Hydrogen is at the heart of the new CO2 reduction project developed by the New Energy and Industrial Technology Development Organization (NEDO). The latter has selected the Japanese companies Marubeni Corporation and JGC Holding corporation to participate in the Feasibility Study for CO2 Emission Minimization through the Use of Hydrogen Derivatives in China. This study is part of the “International Demonstration Project on Japan’s Energy Efficiency Technologies” according to NS Energy.
A hydrogen study conducted on a Chinese company
China’s Juhua chemical plant in Quzhou City, Zhejiang Province, will be the focus of this study. Indeed, many hydrogen emissions emerge during the electrochemical process of caustic soda production and coal gasification. In total, the company has a large resource of 18,500 Nm³/h. The Japanese companies therefore want to recover this production using mixed hydrogen combustion engines and polymer electrolyte fuel cells to reduce CO2 emissions within the company. With the use of hydrogen as a by-product remaining at around 70%, the country wishes to optimize the technology of its companies to develop its production.
A first step to develop the use of hydrogen
The assessment of the feasibility of Japanese technologies for a “commercialization model of local production for local consumption” using hydrogen as a derivative is expected to be published in 2021. NEDO will then move to a demonstration phase and extend the technology to other regions of China and to the chemical industries in Southeast Asia.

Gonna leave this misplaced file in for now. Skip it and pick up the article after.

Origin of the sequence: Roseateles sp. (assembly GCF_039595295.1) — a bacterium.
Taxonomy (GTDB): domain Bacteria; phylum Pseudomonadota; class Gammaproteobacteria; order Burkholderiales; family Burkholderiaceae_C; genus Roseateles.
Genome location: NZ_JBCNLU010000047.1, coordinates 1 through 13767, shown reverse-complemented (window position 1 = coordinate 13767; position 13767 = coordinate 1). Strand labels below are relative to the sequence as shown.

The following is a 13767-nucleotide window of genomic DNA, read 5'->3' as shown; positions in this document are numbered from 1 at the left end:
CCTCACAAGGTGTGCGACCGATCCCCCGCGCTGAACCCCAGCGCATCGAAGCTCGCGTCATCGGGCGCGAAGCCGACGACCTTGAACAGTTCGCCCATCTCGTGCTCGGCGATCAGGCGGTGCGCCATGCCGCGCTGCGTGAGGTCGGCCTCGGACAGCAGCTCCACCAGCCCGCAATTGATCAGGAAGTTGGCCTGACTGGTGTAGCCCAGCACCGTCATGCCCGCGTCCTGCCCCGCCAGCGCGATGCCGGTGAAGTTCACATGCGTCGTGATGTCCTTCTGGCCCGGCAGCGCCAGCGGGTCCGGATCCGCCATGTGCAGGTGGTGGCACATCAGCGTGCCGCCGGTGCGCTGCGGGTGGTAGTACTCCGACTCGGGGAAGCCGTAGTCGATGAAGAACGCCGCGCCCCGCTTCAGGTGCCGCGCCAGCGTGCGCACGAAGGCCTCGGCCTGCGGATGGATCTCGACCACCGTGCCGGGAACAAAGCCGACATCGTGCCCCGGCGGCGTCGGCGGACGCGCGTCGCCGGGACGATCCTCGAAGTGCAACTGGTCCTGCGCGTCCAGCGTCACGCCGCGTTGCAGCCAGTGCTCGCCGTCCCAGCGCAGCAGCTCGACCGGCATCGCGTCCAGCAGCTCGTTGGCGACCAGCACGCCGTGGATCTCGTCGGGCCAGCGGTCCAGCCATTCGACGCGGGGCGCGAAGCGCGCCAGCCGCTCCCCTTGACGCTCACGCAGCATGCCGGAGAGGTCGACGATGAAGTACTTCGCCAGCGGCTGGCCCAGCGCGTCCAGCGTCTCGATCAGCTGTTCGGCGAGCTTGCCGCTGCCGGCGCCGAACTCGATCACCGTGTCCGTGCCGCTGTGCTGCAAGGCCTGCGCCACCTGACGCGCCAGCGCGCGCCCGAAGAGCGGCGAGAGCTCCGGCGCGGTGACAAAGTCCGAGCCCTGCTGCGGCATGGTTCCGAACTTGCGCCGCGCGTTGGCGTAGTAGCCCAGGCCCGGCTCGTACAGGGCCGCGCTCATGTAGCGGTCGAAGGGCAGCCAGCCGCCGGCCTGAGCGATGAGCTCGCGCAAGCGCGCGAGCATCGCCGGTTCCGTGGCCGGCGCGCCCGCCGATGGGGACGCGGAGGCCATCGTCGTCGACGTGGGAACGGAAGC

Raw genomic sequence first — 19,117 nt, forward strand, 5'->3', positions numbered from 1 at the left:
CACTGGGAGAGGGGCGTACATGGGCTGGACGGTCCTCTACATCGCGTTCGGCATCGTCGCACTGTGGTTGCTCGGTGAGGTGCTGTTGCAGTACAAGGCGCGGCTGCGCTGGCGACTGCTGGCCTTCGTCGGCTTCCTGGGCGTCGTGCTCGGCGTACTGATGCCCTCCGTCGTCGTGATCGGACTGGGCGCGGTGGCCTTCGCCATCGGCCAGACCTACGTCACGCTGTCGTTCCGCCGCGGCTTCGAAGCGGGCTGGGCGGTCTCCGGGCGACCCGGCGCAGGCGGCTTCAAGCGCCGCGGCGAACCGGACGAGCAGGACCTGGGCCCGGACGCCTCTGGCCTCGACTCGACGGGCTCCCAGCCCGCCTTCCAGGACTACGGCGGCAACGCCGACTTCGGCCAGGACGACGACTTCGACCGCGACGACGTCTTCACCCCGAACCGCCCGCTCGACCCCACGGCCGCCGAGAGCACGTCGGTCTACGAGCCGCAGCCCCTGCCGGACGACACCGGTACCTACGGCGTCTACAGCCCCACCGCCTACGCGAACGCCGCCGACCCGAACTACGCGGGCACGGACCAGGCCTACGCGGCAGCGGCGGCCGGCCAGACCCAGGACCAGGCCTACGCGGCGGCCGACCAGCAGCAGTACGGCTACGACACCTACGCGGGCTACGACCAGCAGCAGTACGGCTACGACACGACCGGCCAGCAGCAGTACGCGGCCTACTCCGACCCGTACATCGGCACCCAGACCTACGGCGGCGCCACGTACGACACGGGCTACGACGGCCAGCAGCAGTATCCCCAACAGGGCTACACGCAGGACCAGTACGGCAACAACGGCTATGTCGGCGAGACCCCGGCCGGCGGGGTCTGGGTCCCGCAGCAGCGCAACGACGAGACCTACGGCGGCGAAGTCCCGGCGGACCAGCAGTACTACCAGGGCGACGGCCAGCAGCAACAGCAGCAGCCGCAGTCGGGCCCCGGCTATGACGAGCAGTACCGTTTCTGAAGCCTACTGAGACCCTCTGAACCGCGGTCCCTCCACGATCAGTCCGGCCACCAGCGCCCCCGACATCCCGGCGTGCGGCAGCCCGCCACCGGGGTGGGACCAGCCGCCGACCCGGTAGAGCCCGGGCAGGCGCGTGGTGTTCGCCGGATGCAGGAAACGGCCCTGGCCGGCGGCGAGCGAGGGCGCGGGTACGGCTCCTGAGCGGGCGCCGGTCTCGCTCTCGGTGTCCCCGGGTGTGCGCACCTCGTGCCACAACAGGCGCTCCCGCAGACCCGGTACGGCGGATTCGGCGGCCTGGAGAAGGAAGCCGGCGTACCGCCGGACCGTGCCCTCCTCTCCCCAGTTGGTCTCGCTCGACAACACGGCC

The two Japanese companies also conducted a project on the collection and decomposition of greenhouse gases, jointly with Juhua. In 2019, Marubeni entered into a memorandum of understanding with Juhua to cooperate in building a hydrogen industry cluster and developing it nationwide.
China as a leader in the ecological transition
The country already has an important place in the production of renewable energy. First in hydroelectric and solar photovoltaic production, the country now wants to turn to hydrogen production. In fact, China has classified hydrogen and the fuel cell industry as “strategic emerging industries” in the 13th Five-Year Plan for the Development of Strategic Emerging Industries. The government also released the “White Paper on China’s Hydrogen and Fuel Cell Industry” in 2019.
A new opportunity for China to distinguish itself in the field of energy and to become one of the world leaders in the ecological transition.